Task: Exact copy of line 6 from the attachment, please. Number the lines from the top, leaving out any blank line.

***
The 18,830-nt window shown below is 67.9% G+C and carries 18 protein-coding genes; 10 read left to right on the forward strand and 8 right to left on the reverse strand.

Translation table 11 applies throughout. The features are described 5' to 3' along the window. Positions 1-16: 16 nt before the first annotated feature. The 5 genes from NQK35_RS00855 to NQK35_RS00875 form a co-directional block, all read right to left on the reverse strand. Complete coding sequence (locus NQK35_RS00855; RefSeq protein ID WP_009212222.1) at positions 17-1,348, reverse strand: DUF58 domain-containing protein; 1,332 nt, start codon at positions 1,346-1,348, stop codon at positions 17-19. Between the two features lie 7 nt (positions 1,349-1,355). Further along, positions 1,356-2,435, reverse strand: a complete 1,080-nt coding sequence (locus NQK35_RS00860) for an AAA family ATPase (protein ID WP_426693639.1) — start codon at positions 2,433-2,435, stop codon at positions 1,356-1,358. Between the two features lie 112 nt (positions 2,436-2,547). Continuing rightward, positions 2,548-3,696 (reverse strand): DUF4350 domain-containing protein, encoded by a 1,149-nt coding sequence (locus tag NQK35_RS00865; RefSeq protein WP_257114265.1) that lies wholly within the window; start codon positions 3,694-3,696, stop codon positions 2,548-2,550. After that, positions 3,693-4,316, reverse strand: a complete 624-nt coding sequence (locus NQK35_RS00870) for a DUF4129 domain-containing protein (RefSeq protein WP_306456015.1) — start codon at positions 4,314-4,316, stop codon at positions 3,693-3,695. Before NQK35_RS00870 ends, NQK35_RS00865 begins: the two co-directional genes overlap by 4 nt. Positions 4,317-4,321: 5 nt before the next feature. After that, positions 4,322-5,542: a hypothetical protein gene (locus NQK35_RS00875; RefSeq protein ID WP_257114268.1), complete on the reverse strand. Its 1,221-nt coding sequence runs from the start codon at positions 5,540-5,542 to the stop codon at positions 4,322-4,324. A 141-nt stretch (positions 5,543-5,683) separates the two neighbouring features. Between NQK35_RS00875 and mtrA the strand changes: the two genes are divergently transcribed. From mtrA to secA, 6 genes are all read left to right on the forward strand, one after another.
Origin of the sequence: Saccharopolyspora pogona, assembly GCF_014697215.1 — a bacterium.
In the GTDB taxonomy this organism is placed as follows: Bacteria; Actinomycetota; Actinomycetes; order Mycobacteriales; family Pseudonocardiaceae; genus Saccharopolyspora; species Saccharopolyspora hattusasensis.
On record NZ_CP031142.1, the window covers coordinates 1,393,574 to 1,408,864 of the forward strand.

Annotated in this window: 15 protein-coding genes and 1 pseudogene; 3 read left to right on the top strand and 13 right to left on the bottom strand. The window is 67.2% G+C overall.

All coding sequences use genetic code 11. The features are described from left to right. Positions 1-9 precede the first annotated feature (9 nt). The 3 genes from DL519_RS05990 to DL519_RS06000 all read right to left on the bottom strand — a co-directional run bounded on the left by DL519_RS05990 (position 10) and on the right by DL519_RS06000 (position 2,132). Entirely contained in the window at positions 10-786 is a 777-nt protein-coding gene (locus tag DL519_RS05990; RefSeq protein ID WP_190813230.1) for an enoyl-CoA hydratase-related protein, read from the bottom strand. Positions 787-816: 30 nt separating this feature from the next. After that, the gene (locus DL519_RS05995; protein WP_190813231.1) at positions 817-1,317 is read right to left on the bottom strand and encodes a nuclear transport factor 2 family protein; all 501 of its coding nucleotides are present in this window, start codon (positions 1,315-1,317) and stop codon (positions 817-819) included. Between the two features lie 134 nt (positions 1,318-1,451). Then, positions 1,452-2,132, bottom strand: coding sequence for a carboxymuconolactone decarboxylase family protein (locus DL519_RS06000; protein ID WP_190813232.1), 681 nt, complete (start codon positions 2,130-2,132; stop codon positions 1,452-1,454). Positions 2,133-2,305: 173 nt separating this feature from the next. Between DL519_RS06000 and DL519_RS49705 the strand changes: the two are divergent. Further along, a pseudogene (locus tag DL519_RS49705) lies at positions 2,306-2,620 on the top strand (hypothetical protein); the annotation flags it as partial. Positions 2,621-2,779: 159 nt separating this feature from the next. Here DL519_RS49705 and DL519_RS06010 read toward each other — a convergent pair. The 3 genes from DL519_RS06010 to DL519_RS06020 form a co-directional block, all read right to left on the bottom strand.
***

Annotated in this window: 15 protein-coding genes and 1 pseudogene; 3 read left to right on the top strand and 13 right to left on the bottom strand. The window is 67.2% G+C overall.